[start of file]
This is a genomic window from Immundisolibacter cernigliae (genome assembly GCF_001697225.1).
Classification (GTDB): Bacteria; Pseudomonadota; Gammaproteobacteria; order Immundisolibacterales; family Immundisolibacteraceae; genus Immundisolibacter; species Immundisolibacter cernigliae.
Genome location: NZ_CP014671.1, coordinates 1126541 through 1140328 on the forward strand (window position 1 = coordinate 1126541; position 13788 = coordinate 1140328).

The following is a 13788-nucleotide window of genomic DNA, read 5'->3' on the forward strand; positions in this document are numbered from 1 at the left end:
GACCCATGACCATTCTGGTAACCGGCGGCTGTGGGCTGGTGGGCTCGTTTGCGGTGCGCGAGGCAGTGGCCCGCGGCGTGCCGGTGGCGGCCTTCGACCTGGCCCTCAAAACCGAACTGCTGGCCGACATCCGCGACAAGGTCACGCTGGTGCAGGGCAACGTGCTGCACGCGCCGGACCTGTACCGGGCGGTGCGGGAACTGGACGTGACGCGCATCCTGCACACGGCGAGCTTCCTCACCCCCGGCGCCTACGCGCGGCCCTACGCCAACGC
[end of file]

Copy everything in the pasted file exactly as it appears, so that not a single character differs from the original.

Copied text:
This is a genomic window from Immundisolibacter cernigliae (genome assembly GCF_001697225.1).
Classification (GTDB): Bacteria; Pseudomonadota; Gammaproteobacteria; order Immundisolibacterales; family Immundisolibacteraceae; genus Immundisolibacter; species Immundisolibacter cernigliae.
Genome location: NZ_CP014671.1, coordinates 1126541 through 1140328 on the forward strand (window position 1 = coordinate 1126541; position 13788 = coordinate 1140328).

The following is a 13788-nucleotide window of genomic DNA, read 5'->3' on the forward strand; positions in this document are numbered from 1 at the left end:
GACCCATGACCATTCTGGTAACCGGCGGCTGTGGGCTGGTGGGCTCGTTTGCGGTGCGCGAGGCAGTGGCCCGCGGCGTGCCGGTGGCGGCCTTCGACCTGGCCCTCAAAACCGAACTGCTGGCCGACATCCGCGACAAGGTCACGCTGGTGCAGGGCAACGTGCTGCACGCGCCGGACCTGTACCGGGCGGTGCGGGAACTGGACGTGACGCGCATCCTGCACACGGCGAGCTTCCTCACCCCCGGCGCCTACGCGCGGCCCTACGCCAACGC